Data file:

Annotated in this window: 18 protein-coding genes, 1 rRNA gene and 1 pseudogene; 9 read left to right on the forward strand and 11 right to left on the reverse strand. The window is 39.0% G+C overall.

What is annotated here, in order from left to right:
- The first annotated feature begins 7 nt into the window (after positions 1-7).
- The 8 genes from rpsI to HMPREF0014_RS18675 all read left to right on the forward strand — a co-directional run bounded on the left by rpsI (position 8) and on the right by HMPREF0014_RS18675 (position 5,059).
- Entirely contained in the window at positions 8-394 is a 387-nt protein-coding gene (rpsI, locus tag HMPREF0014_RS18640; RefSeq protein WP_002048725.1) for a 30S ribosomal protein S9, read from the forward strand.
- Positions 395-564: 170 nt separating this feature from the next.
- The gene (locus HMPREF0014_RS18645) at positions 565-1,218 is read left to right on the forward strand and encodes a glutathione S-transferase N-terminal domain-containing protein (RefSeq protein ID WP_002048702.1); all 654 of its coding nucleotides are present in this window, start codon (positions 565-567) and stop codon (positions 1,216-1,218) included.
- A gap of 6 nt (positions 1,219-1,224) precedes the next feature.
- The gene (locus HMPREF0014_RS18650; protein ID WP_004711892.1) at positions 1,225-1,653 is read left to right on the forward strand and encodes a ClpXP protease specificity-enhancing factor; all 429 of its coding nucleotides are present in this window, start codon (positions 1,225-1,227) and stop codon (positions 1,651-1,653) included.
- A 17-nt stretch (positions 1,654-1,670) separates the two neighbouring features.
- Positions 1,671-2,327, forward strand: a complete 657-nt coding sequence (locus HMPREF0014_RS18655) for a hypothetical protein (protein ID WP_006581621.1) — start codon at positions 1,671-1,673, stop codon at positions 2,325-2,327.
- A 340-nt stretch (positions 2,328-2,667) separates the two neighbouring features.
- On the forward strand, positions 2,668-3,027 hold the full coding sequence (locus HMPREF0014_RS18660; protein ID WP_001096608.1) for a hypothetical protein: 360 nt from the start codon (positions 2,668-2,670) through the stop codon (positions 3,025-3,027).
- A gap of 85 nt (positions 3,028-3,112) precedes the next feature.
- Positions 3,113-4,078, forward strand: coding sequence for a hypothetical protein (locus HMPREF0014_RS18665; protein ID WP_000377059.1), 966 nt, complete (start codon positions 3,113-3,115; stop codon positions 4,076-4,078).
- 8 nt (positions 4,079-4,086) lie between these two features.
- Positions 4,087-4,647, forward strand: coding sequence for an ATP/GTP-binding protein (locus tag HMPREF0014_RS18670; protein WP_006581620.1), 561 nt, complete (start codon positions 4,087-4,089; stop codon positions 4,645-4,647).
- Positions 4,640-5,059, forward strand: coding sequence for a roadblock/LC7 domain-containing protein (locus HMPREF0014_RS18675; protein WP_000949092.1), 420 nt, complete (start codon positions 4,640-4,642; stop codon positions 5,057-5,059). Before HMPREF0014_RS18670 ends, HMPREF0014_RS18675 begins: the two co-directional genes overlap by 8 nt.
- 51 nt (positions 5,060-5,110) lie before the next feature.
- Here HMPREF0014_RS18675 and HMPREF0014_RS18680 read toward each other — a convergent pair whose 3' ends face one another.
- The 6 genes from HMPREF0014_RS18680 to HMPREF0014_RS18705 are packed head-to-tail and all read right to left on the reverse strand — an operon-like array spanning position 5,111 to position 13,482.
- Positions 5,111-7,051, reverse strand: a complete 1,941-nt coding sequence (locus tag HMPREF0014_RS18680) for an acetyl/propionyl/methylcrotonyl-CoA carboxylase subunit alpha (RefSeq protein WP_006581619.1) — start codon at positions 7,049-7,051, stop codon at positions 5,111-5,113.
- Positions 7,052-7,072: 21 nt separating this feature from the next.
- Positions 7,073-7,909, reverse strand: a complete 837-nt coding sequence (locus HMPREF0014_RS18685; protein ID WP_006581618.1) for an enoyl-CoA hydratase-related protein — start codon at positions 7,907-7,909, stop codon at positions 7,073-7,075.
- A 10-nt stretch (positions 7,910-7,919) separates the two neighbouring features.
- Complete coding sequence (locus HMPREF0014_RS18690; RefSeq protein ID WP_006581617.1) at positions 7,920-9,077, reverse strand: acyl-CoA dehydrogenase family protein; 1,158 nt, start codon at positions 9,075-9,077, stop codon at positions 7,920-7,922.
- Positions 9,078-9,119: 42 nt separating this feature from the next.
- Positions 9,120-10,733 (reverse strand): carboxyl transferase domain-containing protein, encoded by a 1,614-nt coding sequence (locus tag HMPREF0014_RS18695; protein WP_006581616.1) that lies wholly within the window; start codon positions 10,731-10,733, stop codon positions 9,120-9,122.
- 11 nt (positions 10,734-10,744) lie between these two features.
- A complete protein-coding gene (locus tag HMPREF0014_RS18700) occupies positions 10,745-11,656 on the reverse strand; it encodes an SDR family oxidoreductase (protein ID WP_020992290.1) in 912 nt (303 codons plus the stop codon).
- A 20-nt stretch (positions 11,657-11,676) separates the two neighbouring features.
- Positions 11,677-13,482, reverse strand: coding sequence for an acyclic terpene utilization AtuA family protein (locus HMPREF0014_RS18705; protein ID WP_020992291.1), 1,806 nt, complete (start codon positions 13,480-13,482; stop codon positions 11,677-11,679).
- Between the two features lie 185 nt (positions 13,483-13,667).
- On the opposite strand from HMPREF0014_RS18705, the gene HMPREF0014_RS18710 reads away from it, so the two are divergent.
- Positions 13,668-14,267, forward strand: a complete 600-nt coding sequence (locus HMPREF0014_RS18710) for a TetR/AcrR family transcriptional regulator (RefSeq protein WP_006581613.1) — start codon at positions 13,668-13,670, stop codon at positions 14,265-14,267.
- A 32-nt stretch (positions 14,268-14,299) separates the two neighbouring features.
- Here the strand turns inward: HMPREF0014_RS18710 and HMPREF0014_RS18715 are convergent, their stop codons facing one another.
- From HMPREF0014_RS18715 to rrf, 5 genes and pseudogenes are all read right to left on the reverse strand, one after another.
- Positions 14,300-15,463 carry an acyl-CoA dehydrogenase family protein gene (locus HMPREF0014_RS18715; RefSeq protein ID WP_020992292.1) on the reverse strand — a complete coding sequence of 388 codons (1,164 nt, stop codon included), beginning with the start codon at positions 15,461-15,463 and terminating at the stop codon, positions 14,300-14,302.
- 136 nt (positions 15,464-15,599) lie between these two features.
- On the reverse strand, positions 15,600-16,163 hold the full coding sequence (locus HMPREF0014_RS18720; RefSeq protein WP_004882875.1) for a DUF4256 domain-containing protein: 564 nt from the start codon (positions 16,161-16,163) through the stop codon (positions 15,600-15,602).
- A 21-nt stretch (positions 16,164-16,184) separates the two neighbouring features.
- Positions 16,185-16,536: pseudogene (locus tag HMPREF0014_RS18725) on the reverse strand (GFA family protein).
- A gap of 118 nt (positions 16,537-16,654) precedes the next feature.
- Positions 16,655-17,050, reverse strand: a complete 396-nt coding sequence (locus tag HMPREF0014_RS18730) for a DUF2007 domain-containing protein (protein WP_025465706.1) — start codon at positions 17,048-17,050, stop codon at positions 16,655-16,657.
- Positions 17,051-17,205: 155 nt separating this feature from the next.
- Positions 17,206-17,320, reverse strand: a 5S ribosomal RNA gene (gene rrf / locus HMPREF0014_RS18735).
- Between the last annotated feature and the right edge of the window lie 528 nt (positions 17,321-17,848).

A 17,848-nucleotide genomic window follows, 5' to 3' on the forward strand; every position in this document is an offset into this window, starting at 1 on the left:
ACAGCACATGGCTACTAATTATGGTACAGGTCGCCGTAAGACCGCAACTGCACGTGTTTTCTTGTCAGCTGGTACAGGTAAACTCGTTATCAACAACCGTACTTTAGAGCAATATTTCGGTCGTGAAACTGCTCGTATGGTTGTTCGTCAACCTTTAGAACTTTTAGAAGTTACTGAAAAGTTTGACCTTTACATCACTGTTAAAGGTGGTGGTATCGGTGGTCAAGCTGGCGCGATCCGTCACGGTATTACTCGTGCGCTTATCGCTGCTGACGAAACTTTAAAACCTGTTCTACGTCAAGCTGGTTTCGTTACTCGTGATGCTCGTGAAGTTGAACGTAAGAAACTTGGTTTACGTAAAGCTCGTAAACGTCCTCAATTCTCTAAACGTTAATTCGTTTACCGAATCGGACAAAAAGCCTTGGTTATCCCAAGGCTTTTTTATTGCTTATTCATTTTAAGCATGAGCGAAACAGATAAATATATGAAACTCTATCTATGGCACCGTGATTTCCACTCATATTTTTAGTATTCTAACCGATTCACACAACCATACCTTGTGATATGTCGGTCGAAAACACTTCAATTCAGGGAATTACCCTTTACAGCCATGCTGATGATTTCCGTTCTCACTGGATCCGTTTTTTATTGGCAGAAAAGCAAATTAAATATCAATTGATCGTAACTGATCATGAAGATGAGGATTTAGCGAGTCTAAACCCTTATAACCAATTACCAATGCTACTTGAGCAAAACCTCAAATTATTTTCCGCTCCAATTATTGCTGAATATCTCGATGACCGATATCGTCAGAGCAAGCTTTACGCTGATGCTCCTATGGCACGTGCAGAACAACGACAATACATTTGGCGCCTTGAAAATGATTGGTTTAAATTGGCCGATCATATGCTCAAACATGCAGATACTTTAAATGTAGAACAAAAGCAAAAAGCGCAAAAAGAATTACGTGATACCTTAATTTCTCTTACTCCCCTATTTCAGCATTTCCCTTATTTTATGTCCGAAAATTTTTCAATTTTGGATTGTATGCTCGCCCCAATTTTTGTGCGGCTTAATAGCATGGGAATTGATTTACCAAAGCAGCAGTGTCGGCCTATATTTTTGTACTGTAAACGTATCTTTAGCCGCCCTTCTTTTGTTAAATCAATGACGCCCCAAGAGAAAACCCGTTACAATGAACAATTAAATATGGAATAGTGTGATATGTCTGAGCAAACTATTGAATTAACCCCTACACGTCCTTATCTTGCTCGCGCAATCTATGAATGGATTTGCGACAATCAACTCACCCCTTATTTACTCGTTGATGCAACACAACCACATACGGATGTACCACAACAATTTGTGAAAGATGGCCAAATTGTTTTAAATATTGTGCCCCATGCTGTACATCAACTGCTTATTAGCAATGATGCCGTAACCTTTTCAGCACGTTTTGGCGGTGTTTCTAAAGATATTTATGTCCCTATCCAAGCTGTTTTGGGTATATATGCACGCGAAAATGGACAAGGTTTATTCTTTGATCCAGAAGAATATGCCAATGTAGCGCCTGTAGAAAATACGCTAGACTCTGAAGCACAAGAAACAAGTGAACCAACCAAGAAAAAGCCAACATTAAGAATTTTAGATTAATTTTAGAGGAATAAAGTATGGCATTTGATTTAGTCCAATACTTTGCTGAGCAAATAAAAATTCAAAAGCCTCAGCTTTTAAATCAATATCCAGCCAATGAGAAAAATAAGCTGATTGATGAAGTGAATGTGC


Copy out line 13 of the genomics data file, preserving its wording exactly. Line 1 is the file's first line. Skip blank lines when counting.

- On the forward strand, positions 2,668-3,027 hold the full coding sequence (locus HMPREF0014_RS18660; protein ID WP_001096608.1) for a hypothetical protein: 360 nt from the start codon (positions 2,668-2,670) through the stop codon (positions 3,025-3,027).